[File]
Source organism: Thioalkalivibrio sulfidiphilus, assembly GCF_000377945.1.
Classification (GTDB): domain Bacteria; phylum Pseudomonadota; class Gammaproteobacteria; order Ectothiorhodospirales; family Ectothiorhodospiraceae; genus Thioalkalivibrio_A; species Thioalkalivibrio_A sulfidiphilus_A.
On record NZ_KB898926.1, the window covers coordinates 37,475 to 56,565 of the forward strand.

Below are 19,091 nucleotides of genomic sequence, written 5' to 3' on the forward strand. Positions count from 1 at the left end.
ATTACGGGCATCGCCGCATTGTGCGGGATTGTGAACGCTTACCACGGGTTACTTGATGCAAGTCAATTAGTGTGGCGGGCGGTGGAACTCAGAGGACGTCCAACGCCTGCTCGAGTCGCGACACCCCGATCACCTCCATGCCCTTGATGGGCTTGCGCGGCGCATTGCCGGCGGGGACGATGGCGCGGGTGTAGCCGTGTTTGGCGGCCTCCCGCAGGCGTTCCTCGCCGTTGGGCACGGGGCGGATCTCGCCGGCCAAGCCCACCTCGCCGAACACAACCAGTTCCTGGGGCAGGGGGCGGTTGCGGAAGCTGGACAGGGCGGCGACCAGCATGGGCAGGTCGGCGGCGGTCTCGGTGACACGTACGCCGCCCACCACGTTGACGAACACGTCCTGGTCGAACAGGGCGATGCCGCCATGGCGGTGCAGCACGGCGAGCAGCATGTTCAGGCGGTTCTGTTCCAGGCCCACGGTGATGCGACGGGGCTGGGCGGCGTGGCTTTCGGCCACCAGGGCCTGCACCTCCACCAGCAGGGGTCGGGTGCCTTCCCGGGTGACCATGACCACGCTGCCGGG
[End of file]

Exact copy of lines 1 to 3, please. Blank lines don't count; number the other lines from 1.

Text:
Source organism: Thioalkalivibrio sulfidiphilus, assembly GCF_000377945.1.
Classification (GTDB): domain Bacteria; phylum Pseudomonadota; class Gammaproteobacteria; order Ectothiorhodospirales; family Ectothiorhodospiraceae; genus Thioalkalivibrio_A; species Thioalkalivibrio_A sulfidiphilus_A.
On record NZ_KB898926.1, the window covers coordinates 37,475 to 56,565 of the forward strand.